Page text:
No doubt the Turkish minority has contributed to some extent to their own isolation, much as minority immgrant populations sometimes do elsewhere (such as say the Pakistani community in the UK and the Arab community in France) Notwithstanding, Germany is very traditional indeed in these matters and, it seems to me, struggles with the problem of ethnicity. I'm not sure I'd be quite so positive that these issues are being addressed.

I lived in Germany for a number of years and the country seems to have dealt very well with the problems of the post war era but hasn't really begun to confront the problems of population movement - be it the previous generation of Turkish Gastarbeiter or Poles and Estonians etc moving around in the newly enlarged European Union. It is relatively rare to see a Turkish face host a news program or other TV, or to participate meaningly in late night discussions / debate / chat shows. And there's little representation in the Bundestag and local government.

Much as France struggles with its Arab minority (there isn't a single arab representative in the Assemblee Nationale except those representing the overseas territories), it seems to me Germany has a cultural leap before it. It will be interesting to see how public opinion reacts when restrictions drop away and lots of Poles (and in future Ukrainians?) come across the border to settle and work. As was ever the case, the country is a bridge between east and west (and hence faces challenges Britain has never had to deal with) - I'm just not sure I'd be as optimistic as some of the comments above that the future is a rosy one.

On Moogs' original point, it's worth just saying that South Korea and China are both economic and political (and military?) competitors to Japan and it's perhaps worth just viewing comments from these countires in that context. Worth just saying too that Japan has an unusual history - for 2 centuries (mid 17th to mid 19th), the country was completely isolated - returning travellers were executed if caught.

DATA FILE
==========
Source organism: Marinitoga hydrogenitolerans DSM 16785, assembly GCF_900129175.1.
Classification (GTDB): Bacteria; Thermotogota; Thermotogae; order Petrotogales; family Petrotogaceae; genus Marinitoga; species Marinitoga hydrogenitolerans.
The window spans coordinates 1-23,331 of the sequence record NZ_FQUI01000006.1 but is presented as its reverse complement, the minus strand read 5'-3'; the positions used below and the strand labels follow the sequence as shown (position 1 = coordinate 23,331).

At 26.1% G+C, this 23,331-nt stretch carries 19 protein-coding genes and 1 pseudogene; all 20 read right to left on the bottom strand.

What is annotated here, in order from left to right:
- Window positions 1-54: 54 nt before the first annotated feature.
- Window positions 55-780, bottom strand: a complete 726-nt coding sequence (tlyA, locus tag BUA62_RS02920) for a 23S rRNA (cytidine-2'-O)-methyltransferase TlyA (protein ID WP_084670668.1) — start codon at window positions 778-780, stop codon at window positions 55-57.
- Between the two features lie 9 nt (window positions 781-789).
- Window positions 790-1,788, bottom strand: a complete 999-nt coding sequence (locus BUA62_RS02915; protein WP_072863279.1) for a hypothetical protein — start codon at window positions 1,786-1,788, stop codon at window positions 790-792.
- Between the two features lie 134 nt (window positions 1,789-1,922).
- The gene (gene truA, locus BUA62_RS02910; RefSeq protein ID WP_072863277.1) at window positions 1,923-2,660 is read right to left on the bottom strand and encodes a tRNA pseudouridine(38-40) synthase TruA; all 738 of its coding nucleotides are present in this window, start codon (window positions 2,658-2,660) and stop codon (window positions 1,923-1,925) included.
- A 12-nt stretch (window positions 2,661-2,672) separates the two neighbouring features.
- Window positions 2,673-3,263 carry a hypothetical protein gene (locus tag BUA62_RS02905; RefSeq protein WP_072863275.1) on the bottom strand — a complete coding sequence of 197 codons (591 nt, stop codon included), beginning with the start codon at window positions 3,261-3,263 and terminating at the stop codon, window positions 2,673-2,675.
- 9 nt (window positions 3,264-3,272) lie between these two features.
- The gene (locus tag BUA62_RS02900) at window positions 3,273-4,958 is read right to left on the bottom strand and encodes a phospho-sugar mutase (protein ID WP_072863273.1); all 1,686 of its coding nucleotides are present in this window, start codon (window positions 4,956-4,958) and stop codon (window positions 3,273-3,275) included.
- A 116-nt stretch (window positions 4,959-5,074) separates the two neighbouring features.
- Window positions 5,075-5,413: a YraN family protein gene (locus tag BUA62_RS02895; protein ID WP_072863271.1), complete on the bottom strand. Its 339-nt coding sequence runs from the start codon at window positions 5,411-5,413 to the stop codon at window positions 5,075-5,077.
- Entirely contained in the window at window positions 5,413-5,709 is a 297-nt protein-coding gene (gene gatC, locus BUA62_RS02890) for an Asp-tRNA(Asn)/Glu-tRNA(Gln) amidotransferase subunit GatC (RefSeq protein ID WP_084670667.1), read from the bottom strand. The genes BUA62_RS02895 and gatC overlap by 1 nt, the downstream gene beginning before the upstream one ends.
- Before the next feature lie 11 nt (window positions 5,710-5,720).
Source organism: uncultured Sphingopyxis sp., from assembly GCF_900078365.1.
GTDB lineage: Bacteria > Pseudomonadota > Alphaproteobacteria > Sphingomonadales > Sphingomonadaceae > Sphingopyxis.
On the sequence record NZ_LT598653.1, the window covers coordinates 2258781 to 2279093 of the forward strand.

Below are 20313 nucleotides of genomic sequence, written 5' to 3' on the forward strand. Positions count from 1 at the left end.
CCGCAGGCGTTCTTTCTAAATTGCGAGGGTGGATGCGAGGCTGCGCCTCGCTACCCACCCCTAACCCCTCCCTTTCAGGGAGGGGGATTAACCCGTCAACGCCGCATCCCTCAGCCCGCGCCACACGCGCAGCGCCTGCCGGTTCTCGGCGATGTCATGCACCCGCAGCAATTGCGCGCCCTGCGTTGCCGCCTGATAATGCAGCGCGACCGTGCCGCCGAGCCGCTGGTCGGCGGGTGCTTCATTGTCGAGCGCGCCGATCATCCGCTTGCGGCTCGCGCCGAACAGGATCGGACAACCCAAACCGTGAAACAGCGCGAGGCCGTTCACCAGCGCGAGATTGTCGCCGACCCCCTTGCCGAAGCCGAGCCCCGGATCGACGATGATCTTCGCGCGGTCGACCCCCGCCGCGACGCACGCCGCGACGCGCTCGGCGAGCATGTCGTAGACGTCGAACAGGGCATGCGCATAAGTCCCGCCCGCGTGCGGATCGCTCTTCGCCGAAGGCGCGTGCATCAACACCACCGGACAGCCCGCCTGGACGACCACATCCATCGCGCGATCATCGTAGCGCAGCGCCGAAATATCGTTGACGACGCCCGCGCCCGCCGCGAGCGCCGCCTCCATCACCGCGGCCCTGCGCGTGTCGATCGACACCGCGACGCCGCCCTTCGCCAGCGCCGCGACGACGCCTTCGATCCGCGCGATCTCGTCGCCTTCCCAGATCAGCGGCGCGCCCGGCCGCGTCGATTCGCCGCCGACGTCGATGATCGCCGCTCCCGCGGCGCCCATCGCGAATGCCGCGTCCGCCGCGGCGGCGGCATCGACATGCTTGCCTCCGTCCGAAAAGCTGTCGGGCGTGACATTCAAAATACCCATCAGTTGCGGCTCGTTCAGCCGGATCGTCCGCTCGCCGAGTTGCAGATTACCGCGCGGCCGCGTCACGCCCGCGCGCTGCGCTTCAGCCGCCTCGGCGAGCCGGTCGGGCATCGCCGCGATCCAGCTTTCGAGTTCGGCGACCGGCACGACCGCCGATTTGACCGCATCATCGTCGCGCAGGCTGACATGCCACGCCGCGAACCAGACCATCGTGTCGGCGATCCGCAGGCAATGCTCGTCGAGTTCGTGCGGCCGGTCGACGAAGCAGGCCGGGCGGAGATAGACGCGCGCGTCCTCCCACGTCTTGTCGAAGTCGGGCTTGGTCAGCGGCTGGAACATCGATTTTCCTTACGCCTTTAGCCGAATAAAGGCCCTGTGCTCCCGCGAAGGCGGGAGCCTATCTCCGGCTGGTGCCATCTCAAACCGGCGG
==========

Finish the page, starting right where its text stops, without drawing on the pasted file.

quote
AWR
Veteran Member
 
Join Date: Jun 2005
Location: State of Flux
 
2005-11-20, 10:03

Quote:
Originally Posted by Ichiban_jay
especially since the Japanese stole a chunk of Chinese as their own. 3-types of writing in Japanese... Insane, who would want such a complex language?
FWIW, the Japanese came up with types two and three to make it easier to (1) deal with more subtle grammar and (2) foreign words. With these two additional alphabets, which are very easy to learn, they now only have to use about 1,800 - 2,000 Kanji pictograms.

That said, while it is certainly more complicated than the roman alphabet, it's nothing like Chinese in terms of difficulty.

(But you probably already know this as your name is Number 1 Jay, Nihongo de...)
  quote
Posting Rules Navigation
You may not post new threads
You may not post replies
You may not post attachments
You may not edit your posts

vB code is On
Smilies are On
[IMG] code is On
HTML code is Off

Page 1 of 2 [1] 2  Next

Post Reply

Forum Jump
Thread Tools
Similar Threads
Thread Thread Starter Forum Replies Last Post
Japan music indsutry calls for iPod tax Mac+ General Discussion 3 2005-10-12 09:11
iTMS Japan: 1 million songs in 4 days MCQ General Discussion 15 2005-08-13 02:42
ITMS Japan is open for business Quagmire Apple Products 11 2005-08-08 11:06
Back from Japan, got photos. alcimedes AppleOutsider 17 2004-08-06 10:16


« Previous Thread | Next Thread »

All times are GMT -5. The time now is 08:28.


Powered by vBulletin®
Copyright ©2000 - 2020, Jelsoft Enterprises Ltd.
Copyright ©2004 - 2020, AppleNova